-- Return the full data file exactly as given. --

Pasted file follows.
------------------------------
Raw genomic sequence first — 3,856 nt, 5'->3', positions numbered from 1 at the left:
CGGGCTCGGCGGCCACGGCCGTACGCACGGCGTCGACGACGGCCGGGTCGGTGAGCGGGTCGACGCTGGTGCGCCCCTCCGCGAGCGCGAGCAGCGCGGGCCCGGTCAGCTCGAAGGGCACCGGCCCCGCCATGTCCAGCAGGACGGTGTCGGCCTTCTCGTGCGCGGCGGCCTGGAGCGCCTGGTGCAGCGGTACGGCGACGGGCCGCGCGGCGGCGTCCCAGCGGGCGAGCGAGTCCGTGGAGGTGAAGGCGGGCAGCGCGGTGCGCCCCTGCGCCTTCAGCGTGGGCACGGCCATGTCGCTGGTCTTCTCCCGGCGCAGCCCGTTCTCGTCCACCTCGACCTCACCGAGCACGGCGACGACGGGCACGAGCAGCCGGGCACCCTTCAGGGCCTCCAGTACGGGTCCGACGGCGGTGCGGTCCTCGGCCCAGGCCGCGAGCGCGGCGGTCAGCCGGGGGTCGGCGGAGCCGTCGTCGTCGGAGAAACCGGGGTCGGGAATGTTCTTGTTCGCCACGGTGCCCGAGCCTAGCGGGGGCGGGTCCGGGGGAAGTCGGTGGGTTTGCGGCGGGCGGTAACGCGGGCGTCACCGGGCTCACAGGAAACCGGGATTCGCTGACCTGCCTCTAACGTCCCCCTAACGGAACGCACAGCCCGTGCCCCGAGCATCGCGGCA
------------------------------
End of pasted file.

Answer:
Raw genomic sequence first — 3,856 nt, 5'->3', positions numbered from 1 at the left:
CGGGCTCGGCGGCCACGGCCGTACGCACGGCGTCGACGACGGCCGGGTCGGTGAGCGGGTCGACGCTGGTGCGCCCCTCCGCGAGCGCGAGCAGCGCGGGCCCGGTCAGCTCGAAGGGCACCGGCCCCGCCATGTCCAGCAGGACGGTGTCGGCCTTCTCGTGCGCGGCGGCCTGGAGCGCCTGGTGCAGCGGTACGGCGACGGGCCGCGCGGCGGCGTCCCAGCGGGCGAGCGAGTCCGTGGAGGTGAAGGCGGGCAGCGCGGTGCGCCCCTGCGCCTTCAGCGTGGGCACGGCCATGTCGCTGGTCTTCTCCCGGCGCAGCCCGTTCTCGTCCACCTCGACCTCACCGAGCACGGCGACGACGGGCACGAGCAGCCGGGCACCCTTCAGGGCCTCCAGTACGGGTCCGACGGCGGTGCGGTCCTCGGCCCAGGCCGCGAGCGCGGCGGTCAGCCGGGGGTCGGCGGAGCCGTCGTCGTCGGAGAAACCGGGGTCGGGAATGTTCTTGTTCGCCACGGTGCCCGAGCCTAGCGGGGGCGGGTCCGGGGGAAGTCGGTGGGTTTGCGGCGGGCGGTAACGCGGGCGTCACCGGGCTCACAGGAAACCGGGATTCGCTGACCTGCCTCTAACGTCCCCCTAACGGAACGCACAGCCCGTGCCCCGAGCATCGCGGCA